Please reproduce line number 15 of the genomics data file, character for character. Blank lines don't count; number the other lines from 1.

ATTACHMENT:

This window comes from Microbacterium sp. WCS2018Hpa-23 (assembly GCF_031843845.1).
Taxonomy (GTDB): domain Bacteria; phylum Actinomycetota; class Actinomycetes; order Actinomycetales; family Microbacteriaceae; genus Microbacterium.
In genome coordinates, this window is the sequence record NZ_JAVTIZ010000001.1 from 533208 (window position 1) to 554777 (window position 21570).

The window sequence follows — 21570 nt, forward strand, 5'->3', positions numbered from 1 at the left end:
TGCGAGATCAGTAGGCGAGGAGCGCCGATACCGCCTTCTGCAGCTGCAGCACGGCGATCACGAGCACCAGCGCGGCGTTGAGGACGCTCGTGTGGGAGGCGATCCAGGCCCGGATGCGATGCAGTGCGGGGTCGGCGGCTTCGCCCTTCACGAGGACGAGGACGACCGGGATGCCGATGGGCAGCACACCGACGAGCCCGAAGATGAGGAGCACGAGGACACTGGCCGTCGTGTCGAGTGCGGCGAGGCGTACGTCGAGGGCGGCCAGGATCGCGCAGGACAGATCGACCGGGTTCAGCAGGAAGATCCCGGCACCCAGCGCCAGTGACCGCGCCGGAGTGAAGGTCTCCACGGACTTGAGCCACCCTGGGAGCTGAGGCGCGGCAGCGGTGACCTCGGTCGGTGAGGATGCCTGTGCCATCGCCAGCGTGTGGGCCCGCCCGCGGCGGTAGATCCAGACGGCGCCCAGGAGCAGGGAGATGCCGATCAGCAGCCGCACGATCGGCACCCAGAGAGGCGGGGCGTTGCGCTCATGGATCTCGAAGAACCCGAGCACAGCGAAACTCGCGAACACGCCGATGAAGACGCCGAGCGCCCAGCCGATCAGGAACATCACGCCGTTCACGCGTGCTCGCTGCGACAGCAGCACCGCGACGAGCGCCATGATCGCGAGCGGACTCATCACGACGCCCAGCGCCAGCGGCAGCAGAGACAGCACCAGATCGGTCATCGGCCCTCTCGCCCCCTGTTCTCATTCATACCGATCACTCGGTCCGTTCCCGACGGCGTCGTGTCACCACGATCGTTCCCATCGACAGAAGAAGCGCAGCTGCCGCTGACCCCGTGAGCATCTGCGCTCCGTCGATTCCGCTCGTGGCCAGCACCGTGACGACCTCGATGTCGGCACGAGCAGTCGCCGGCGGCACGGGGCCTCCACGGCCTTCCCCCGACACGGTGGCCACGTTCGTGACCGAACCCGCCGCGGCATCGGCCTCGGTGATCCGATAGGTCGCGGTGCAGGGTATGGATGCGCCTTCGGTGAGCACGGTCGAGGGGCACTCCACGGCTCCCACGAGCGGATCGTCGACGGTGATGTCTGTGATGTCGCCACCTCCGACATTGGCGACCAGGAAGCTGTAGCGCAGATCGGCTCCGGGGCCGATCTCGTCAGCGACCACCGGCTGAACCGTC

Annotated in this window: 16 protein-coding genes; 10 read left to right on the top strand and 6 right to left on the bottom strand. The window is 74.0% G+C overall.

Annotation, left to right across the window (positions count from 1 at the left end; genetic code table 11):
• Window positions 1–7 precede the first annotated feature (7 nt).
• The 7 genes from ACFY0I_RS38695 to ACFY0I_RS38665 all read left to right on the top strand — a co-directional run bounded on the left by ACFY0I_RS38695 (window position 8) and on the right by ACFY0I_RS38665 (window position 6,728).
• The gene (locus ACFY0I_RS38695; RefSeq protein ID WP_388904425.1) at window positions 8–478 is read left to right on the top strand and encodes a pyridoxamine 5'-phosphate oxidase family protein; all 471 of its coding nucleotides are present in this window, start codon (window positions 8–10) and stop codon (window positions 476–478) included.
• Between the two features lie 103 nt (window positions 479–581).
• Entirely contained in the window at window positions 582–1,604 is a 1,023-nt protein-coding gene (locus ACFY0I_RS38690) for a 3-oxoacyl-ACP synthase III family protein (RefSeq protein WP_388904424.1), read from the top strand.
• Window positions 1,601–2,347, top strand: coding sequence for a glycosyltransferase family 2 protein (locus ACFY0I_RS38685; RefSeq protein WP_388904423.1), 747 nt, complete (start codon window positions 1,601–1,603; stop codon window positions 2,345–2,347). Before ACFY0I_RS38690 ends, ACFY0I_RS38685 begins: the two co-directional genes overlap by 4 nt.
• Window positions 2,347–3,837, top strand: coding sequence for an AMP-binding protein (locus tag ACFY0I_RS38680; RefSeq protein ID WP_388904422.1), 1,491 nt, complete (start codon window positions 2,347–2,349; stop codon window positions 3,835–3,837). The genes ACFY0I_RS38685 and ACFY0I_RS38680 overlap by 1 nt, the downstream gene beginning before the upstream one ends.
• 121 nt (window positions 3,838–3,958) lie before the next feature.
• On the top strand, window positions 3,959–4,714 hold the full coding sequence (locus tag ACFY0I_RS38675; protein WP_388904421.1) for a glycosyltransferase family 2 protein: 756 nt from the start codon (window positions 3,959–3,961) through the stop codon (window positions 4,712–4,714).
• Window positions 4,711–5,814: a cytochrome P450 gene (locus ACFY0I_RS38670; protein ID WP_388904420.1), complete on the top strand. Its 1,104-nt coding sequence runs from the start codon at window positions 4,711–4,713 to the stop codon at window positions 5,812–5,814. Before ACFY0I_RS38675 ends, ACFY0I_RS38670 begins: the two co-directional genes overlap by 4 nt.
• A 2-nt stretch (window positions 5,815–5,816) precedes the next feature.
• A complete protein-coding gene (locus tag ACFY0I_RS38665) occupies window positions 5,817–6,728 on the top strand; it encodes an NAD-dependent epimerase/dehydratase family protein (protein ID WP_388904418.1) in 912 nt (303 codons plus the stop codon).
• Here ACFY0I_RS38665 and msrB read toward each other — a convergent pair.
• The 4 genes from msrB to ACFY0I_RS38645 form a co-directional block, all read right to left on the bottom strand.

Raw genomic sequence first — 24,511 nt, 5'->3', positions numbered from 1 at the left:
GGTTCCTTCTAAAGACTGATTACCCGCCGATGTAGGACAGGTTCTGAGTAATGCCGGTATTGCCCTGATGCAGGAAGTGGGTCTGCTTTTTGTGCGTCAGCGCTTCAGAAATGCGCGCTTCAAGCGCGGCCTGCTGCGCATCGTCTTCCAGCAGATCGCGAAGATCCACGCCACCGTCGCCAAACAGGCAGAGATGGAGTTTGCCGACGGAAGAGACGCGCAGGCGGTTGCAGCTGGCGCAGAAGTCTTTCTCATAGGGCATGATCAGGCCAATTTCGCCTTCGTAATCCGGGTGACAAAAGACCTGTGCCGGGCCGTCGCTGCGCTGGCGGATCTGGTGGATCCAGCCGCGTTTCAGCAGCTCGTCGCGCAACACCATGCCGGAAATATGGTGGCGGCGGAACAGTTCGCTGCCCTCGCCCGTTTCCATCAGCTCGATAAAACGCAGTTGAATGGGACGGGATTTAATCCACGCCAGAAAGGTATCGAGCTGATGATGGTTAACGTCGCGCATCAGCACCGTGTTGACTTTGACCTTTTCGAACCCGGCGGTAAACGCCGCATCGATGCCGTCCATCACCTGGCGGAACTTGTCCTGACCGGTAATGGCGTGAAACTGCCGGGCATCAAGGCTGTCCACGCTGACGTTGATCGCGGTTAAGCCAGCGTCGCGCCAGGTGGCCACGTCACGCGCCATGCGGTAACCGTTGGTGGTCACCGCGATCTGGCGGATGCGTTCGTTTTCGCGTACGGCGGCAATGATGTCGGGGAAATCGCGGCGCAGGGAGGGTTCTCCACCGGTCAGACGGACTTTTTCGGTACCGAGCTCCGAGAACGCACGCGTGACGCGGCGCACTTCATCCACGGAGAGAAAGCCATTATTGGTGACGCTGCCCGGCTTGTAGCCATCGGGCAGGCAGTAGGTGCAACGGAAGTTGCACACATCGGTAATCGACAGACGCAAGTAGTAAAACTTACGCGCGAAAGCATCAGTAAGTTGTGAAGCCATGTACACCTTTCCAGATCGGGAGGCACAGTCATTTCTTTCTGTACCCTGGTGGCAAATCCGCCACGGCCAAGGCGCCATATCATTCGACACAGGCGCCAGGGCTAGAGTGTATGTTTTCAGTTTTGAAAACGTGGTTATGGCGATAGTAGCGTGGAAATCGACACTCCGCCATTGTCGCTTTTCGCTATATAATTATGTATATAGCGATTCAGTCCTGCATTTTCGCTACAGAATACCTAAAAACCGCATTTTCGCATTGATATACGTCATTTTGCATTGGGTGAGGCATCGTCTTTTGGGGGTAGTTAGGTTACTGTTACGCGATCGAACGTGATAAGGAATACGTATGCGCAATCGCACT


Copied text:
• 121 nt (window positions 3,838–3,958) lie before the next feature.